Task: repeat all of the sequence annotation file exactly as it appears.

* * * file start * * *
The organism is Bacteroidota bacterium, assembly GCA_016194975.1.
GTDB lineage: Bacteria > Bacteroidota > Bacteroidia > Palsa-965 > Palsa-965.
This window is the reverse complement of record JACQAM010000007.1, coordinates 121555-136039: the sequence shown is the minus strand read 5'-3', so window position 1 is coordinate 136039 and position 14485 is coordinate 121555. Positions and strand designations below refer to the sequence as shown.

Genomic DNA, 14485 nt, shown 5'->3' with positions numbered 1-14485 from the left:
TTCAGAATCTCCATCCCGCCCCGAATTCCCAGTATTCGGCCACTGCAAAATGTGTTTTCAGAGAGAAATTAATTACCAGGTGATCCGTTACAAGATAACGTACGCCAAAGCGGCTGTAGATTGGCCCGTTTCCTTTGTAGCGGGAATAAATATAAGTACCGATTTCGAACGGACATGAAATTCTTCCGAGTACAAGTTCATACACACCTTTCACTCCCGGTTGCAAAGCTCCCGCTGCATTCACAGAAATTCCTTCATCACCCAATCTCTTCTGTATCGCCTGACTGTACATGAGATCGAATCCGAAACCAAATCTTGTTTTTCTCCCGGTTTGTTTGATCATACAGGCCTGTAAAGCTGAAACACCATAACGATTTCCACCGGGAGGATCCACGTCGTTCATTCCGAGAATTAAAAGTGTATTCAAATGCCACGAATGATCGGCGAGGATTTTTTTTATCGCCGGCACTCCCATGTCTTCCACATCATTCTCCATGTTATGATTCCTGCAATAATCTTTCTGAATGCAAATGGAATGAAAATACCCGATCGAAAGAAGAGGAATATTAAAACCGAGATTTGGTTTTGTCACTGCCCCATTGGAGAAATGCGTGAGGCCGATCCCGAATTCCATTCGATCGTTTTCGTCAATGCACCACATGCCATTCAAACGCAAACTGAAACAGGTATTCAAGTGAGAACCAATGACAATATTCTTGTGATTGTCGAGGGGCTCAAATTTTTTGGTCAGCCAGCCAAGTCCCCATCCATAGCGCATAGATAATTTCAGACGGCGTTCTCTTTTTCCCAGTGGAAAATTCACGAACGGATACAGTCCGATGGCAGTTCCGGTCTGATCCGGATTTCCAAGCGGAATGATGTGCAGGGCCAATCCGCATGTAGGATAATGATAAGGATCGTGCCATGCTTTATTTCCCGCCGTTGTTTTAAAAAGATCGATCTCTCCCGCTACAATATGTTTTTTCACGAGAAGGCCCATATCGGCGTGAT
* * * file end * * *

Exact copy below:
The organism is Bacteroidota bacterium, assembly GCA_016194975.1.
GTDB lineage: Bacteria > Bacteroidota > Bacteroidia > Palsa-965 > Palsa-965.
This window is the reverse complement of record JACQAM010000007.1, coordinates 121555-136039: the sequence shown is the minus strand read 5'-3', so window position 1 is coordinate 136039 and position 14485 is coordinate 121555. Positions and strand designations below refer to the sequence as shown.

Genomic DNA, 14485 nt, shown 5'->3' with positions numbered 1-14485 from the left:
TTCAGAATCTCCATCCCGCCCCGAATTCCCAGTATTCGGCCACTGCAAAATGTGTTTTCAGAGAGAAATTAATTACCAGGTGATCCGTTACAAGATAACGTACGCCAAAGCGGCTGTAGATTGGCCCGTTTCCTTTGTAGCGGGAATAAATATAAGTACCGATTTCGAACGGACATGAAATTCTTCCGAGTACAAGTTCATACACACCTTTCACTCCCGGTTGCAAAGCTCCCGCTGCATTCACAGAAATTCCTTCATCACCCAATCTCTTCTGTATCGCCTGACTGTACATGAGATCGAATCCGAAACCAAATCTTGTTTTTCTCCCGGTTTGTTTGATCATACAGGCCTGTAAAGCTGAAACACCATAACGATTTCCACCGGGAGGATCCACGTCGTTCATTCCGAGAATTAAAAGTGTATTCAAATGCCACGAATGATCGGCGAGGATTTTTTTTATCGCCGGCACTCCCATGTCTTCCACATCATTCTCCATGTTATGATTCCTGCAATAATCTTTCTGAATGCAAATGGAATGAAAATACCCGATCGAAAGAAGAGGAATATTAAAACCGAGATTTGGTTTTGTCACTGCCCCATTGGAGAAATGCGTGAGGCCGATCCCGAATTCCATTCGATCGTTTTCGTCAATGCACCACATGCCATTCAAACGCAAACTGAAACAGGTATTCAAGTGAGAACCAATGACAATATTCTTGTGATTGTCGAGGGGCTCAAATTTTTTGGTCAGCCAGCCAAGTCCCCATCCATAGCGCATAGATAATTTCAGACGGCGTTCTCTTTTTCCCAGTGGAAAATTCACGAACGGATACAGTCCGATGGCAGTTCCGGTCTGATCCGGATTTCCAAGCGGAATGATGTGCAGGGCCAATCCGCATGTAGGATAATGATAAGGATCGTGCCATGCTTTATTTCCCGCCGTTGTTTTAAAAAGATCGATCTCTCCCGCTACAATATGTTTTTTCACGAGAAGGCCCATATCGGCGTGAT